Going through my notebooks, there are a lot of proto-Base Notes scribblings scattered throughout 2018, and you can see the characters and plot beginning to accrete.


Then, late December 2018, I started a new notebook, and the first thing I did on the very first page was draw Vic Fowler, name scrawled under the portrait, and beside it the words, "Spite is Powerful." And from then on, I think Vic was pretty established as a character.  


Q: Did you need to do much research to write the novel, and if so, did you learn anything that especially surprised you?  


A: I did do a lot of research, though I’m not sure I did nearly enough—it never feels like enough. And I definitely rudely abused the truth in many cases, twisting it to fit the needs of the novel. Apologies to all the marvelous, knowledgeable, intelligent people who helped me, from perfumers to pathologists.  


FragBros were something I encountered that did not make it into the book, but they were definitely a surprise. Toxic masculinity can ruin anything, I guess.  


FragBros (short for Fragrance Bros) are hard to explain. There’s a lot of tight clothes and hair gel and protestations of heterosexuality. This community is (as I understand it) where the idea of “beast mode” perfumes originated—sexy scents you can wear to get a lady, or impress other dudes, and generally sort of…overpower a room with your odor.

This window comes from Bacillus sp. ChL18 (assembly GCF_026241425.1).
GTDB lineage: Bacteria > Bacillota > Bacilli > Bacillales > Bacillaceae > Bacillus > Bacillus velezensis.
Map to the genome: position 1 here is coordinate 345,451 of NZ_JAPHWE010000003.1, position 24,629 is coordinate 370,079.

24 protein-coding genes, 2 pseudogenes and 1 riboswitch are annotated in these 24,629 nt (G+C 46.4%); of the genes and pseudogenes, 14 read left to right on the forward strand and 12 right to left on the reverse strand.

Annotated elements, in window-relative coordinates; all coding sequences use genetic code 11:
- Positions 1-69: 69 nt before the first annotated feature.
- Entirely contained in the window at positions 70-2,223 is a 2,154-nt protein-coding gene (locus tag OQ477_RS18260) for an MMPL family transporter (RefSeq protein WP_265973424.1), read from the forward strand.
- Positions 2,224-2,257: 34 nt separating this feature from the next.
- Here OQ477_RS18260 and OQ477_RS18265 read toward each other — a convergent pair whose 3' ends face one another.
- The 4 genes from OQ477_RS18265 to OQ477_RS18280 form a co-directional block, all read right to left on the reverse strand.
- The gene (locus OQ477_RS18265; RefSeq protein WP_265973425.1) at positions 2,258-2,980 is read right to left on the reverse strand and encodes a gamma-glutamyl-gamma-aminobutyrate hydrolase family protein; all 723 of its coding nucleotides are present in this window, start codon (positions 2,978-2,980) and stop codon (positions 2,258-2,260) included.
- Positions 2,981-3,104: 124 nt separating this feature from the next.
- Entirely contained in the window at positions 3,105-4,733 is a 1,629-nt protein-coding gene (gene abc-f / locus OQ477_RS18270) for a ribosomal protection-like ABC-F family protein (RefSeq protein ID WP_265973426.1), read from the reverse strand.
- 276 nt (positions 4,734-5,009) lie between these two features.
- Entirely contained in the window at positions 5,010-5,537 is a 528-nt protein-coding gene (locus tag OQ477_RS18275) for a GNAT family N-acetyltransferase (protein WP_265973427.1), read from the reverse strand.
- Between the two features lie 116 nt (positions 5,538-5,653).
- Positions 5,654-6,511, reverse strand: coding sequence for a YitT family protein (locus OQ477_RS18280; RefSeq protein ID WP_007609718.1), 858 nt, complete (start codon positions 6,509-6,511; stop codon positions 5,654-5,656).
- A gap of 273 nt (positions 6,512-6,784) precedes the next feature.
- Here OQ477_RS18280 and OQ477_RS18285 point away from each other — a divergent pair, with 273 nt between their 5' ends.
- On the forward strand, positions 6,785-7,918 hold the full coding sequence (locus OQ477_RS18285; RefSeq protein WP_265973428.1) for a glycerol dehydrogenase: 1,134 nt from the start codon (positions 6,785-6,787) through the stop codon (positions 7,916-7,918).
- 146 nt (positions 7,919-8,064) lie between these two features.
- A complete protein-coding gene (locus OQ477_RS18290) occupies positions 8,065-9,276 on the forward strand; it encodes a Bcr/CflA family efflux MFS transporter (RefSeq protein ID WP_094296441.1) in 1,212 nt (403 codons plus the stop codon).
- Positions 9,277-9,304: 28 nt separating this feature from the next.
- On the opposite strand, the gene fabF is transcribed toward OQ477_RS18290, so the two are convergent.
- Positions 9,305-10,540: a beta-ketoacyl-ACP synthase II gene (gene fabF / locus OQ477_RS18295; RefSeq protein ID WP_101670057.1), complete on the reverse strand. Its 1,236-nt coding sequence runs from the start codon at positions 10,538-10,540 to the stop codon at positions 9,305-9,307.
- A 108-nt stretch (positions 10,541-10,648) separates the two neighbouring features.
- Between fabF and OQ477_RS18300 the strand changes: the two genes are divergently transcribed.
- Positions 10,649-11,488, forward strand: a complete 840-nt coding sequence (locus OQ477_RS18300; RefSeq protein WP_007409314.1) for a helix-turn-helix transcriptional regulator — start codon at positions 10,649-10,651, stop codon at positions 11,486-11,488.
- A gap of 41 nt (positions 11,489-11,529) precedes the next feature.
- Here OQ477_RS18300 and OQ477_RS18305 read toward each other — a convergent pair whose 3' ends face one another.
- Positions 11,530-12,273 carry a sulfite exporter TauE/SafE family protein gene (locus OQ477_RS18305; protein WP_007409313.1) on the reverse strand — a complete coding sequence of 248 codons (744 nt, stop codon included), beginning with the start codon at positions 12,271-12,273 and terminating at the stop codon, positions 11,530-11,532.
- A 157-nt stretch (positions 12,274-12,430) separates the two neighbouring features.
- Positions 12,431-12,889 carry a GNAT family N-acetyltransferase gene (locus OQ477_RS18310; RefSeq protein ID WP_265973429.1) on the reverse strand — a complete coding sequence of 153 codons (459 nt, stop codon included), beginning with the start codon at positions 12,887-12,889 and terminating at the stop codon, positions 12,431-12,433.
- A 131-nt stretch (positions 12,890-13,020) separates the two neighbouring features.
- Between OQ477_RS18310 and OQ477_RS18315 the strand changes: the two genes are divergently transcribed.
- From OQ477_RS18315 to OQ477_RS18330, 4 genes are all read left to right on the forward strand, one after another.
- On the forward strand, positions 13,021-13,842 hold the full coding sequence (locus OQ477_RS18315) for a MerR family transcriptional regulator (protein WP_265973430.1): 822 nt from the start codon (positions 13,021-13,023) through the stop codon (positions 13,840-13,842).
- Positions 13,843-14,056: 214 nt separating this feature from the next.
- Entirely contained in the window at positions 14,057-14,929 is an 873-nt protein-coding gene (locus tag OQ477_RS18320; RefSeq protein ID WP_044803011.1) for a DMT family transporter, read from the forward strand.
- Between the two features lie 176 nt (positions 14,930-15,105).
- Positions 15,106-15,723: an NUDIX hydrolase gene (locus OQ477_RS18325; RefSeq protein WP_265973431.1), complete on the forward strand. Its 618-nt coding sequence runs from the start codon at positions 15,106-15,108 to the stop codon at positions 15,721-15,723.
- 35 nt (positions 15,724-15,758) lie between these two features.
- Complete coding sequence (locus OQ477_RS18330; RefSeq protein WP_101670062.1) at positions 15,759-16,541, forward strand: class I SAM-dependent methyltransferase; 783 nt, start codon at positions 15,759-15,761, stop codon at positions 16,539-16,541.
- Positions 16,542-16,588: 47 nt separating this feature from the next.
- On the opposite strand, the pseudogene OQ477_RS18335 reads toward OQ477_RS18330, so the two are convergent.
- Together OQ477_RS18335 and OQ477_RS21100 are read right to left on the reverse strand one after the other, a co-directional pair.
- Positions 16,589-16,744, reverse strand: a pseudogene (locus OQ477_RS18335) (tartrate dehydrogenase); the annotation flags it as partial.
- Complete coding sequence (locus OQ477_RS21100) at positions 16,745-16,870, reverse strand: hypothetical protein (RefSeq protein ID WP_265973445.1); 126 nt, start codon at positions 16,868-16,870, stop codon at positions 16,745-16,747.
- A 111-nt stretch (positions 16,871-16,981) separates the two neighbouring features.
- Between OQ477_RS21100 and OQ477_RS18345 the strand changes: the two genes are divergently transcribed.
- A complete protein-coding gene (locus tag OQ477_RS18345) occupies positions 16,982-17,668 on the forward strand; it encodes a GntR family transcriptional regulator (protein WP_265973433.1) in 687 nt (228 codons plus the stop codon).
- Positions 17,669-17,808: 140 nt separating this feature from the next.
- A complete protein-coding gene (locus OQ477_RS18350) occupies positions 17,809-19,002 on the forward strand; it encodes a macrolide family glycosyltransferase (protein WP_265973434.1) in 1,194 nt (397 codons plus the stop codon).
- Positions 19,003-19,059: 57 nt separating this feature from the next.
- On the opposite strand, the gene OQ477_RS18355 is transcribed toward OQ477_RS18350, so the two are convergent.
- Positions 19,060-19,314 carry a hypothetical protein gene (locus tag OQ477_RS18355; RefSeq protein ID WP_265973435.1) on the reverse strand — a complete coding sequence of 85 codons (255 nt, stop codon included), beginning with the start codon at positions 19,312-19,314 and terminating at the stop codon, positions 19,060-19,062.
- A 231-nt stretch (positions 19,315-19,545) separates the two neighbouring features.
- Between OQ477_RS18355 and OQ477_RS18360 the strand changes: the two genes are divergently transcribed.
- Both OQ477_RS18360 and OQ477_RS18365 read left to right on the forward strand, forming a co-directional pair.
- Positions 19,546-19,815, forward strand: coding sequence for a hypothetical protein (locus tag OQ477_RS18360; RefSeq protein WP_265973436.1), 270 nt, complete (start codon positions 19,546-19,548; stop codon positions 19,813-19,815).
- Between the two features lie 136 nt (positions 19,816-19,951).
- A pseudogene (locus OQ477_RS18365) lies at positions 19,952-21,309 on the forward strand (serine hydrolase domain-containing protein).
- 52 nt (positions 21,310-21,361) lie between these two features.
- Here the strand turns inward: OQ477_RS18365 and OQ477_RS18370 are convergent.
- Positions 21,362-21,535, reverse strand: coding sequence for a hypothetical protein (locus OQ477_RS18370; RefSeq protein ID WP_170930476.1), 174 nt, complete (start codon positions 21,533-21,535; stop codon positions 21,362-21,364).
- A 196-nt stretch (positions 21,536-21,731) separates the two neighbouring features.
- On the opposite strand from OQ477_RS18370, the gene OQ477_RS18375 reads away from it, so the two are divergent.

Perhaps counterintuitively, these fragrances aren’t the clean aquatics or leathery musks people might jump to when you say “masculine scent.” They’re…really floral, spicy, sweet, often rose-heavy. Chris Rusak has actually done a lovely interrogation of the concept with his own Beast Mode (, which I have a sampler of and really love.

Q: What are your favorite scents?

A: Perfume-wise, I love the dusty, naughty The Cobra and the Canary by Imaginary Authors, and Nasomatto's Nudiflorum, which reminds me of cinnamon ribbon candy.


Mandy Aftel's Cuir de Gardenia is impossibly sexy, with all the plump, oily sweetness of gardenia soaked into sweaty saddlery and the sharp scent of a feral animal.


Papillon's Dryad sparked a really intense scent memory that had me texting my mom asking about a perfume she had on her vanity when I was very little, which turned out to be Dali by Salvador Dali. They have the same really green, spicy smell, though Dryad is much softer and subtler, to me. Dali has an edge to it.  


My favorite things to smell in the wild? Rain on hot cement. Moldy leaves. Cut grass. But who doesn’t love those? Honestly, one of my favorite smells is the warm, damp air coming out of laundry vents. It smells like cotton, lint, detergent, the hot metal of the dryer, just a little mildew. It's such a comforting scent, I want to wrap up and lie down in it.